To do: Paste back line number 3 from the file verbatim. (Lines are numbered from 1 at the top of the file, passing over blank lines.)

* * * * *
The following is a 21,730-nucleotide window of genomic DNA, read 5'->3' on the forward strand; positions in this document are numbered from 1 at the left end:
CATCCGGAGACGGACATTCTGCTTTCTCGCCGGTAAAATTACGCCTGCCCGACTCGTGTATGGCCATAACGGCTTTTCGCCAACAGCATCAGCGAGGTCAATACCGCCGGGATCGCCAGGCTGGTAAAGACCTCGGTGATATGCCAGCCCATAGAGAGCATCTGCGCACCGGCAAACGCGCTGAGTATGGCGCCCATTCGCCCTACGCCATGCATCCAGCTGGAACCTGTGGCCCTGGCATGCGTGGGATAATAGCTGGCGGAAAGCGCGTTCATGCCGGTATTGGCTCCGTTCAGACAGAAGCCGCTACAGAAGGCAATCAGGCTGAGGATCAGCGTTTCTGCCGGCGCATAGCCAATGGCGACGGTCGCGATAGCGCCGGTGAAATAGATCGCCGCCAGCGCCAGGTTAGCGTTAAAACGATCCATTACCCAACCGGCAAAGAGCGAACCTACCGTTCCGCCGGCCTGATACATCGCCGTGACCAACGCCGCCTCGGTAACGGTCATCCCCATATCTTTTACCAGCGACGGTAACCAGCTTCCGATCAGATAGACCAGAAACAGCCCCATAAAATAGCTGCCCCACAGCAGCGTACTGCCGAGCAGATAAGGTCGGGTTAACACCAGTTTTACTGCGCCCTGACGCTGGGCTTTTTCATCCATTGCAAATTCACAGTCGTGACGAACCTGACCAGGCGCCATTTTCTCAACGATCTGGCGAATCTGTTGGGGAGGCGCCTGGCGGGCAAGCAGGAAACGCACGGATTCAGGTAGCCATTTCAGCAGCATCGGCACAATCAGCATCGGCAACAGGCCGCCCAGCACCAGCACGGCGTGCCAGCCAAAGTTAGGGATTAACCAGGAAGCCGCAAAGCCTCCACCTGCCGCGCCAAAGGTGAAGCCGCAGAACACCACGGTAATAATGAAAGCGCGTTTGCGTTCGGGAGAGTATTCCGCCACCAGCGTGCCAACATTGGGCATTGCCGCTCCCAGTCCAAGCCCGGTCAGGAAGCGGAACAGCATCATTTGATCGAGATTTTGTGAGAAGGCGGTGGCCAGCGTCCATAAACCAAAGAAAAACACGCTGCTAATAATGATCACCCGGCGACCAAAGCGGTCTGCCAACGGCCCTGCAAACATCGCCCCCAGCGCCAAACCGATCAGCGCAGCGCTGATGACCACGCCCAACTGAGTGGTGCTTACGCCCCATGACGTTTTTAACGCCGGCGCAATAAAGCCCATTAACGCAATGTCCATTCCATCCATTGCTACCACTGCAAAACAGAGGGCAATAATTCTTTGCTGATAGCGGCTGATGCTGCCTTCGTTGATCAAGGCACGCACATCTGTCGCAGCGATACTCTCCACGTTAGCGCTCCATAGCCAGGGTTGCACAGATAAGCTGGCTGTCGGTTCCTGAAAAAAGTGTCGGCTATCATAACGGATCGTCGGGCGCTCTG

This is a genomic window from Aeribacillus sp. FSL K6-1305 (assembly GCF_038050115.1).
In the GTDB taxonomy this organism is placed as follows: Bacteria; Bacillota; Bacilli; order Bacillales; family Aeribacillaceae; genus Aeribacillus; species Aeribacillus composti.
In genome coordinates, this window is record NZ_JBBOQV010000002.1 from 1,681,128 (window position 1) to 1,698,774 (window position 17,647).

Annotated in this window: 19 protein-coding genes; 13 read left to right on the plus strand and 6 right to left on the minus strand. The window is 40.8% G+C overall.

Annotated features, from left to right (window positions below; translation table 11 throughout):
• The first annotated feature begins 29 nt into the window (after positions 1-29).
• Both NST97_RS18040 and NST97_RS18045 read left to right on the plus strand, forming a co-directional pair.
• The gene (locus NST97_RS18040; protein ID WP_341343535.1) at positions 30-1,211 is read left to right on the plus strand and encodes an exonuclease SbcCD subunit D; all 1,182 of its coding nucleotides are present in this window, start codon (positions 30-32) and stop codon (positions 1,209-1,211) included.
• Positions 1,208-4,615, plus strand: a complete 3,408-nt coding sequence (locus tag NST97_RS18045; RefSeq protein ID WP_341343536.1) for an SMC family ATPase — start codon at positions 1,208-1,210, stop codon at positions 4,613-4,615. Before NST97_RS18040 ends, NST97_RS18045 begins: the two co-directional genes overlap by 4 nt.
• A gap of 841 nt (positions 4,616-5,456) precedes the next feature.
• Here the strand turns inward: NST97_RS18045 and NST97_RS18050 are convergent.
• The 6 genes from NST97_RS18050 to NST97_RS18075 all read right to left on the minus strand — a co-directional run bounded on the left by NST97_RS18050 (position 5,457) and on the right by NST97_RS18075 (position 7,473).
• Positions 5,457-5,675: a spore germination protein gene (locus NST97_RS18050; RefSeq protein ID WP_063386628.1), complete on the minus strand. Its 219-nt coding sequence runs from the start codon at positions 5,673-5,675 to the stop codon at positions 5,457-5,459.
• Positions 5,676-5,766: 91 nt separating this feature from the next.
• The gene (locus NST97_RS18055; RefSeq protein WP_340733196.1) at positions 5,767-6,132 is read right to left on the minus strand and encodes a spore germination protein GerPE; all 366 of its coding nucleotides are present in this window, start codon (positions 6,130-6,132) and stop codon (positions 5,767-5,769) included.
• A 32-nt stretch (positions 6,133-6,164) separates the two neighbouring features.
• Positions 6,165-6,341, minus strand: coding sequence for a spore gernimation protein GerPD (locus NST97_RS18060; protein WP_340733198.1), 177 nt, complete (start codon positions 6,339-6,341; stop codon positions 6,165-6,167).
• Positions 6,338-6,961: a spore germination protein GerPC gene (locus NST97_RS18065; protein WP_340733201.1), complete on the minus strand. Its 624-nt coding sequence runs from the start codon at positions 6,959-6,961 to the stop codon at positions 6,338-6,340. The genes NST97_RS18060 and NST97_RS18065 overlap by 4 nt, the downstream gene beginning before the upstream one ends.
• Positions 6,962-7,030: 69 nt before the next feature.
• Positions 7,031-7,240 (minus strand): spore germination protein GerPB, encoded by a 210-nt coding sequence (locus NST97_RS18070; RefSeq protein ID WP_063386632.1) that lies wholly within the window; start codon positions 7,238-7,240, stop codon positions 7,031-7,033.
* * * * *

This is a genomic window from Aeribacillus sp. FSL K6-1305 (assembly GCF_038050115.1).